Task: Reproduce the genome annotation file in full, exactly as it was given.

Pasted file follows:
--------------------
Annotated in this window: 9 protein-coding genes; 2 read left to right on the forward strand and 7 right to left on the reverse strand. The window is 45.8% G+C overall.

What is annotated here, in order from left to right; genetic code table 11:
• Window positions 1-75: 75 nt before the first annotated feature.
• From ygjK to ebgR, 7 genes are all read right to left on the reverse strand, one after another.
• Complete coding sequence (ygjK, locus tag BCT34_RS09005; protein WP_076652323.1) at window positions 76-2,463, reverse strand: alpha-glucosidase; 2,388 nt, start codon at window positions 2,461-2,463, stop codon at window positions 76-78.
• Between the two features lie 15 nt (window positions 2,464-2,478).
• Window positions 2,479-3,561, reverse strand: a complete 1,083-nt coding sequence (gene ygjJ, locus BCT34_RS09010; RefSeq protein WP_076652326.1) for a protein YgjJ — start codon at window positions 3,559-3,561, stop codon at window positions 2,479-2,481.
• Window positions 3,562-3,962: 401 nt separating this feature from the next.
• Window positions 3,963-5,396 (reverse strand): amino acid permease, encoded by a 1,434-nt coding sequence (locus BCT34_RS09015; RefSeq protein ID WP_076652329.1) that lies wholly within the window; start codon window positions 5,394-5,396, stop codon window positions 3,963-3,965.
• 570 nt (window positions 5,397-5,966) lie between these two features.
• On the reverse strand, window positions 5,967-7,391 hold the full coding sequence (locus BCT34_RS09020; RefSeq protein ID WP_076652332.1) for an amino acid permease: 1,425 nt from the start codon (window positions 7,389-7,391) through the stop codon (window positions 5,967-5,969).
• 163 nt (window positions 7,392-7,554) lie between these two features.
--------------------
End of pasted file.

Annotated in this window: 9 protein-coding genes; 2 read left to right on the forward strand and 7 right to left on the reverse strand. The window is 45.8% G+C overall.

What is annotated here, in order from left to right; genetic code table 11:
• Window positions 1-75: 75 nt before the first annotated feature.
• From ygjK to ebgR, 7 genes are all read right to left on the reverse strand, one after another.
• Complete coding sequence (ygjK, locus tag BCT34_RS09005; protein WP_076652323.1) at window positions 76-2,463, reverse strand: alpha-glucosidase; 2,388 nt, start codon at window positions 2,461-2,463, stop codon at window positions 76-78.
• Between the two features lie 15 nt (window positions 2,464-2,478).
• Window positions 2,479-3,561, reverse strand: a complete 1,083-nt coding sequence (gene ygjJ, locus BCT34_RS09010; RefSeq protein WP_076652326.1) for a protein YgjJ — start codon at window positions 3,559-3,561, stop codon at window positions 2,479-2,481.
• Window positions 3,562-3,962: 401 nt separating this feature from the next.
• Window positions 3,963-5,396 (reverse strand): amino acid permease, encoded by a 1,434-nt coding sequence (locus BCT34_RS09015; RefSeq protein ID WP_076652329.1) that lies wholly within the window; start codon window positions 5,394-5,396, stop codon window positions 3,963-3,965.
• 570 nt (window positions 5,397-5,966) lie between these two features.
• On the reverse strand, window positions 5,967-7,391 hold the full coding sequence (locus BCT34_RS09020; RefSeq protein ID WP_076652332.1) for an amino acid permease: 1,425 nt from the start codon (window positions 7,389-7,391) through the stop codon (window positions 5,967-5,969).
• 163 nt (window positions 7,392-7,554) lie between these two features.